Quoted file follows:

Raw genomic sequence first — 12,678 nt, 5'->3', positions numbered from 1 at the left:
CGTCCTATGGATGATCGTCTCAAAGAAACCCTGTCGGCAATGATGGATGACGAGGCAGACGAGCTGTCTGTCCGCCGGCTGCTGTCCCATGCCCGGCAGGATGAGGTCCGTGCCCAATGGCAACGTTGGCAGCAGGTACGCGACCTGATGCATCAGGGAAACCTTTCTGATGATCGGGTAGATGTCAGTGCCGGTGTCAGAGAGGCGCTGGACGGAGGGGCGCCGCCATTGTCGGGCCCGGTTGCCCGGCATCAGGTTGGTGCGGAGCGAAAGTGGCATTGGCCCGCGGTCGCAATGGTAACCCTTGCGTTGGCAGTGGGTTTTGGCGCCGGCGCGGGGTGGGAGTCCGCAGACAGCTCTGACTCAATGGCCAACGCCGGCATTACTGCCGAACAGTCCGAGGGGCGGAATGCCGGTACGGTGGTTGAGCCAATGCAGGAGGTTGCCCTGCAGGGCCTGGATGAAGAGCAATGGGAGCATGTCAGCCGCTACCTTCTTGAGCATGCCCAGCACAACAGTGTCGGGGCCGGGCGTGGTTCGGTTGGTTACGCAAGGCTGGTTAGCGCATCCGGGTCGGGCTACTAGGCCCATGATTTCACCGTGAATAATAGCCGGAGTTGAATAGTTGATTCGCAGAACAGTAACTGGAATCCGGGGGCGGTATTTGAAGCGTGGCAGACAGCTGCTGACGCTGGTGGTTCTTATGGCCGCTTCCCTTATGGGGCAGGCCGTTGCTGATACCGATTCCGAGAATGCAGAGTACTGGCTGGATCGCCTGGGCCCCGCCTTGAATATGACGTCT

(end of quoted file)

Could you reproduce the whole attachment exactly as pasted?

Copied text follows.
Raw genomic sequence first — 12,678 nt, 5'->3', positions numbered from 1 at the left:
CGTCCTATGGATGATCGTCTCAAAGAAACCCTGTCGGCAATGATGGATGACGAGGCAGACGAGCTGTCTGTCCGCCGGCTGCTGTCCCATGCCCGGCAGGATGAGGTCCGTGCCCAATGGCAACGTTGGCAGCAGGTACGCGACCTGATGCATCAGGGAAACCTTTCTGATGATCGGGTAGATGTCAGTGCCGGTGTCAGAGAGGCGCTGGACGGAGGGGCGCCGCCATTGTCGGGCCCGGTTGCCCGGCATCAGGTTGGTGCGGAGCGAAAGTGGCATTGGCCCGCGGTCGCAATGGTAACCCTTGCGTTGGCAGTGGGTTTTGGCGCCGGCGCGGGGTGGGAGTCCGCAGACAGCTCTGACTCAATGGCCAACGCCGGCATTACTGCCGAACAGTCCGAGGGGCGGAATGCCGGTACGGTGGTTGAGCCAATGCAGGAGGTTGCCCTGCAGGGCCTGGATGAAGAGCAATGGGAGCATGTCAGCCGCTACCTTCTTGAGCATGCCCAGCACAACAGTGTCGGGGCCGGGCGTGGTTCGGTTGGTTACGCAAGGCTGGTTAGCGCATCCGGGTCGGGCTACTAGGCCCATGATTTCACCGTGAATAATAGCCGGAGTTGAATAGTTGATTCGCAGAACAGTAACTGGAATCCGGGGGCGGTATTTGAAGCGTGGCAGACAGCTGCTGACGCTGGTGGTTCTTATGGCCGCTTCCCTTATGGGGCAGGCCGTTGCTGATACCGATTCCGAGAATGCAGAGTACTGGCTGGATCGCCTGGGCCCCGCCTTGAATATGACGTCT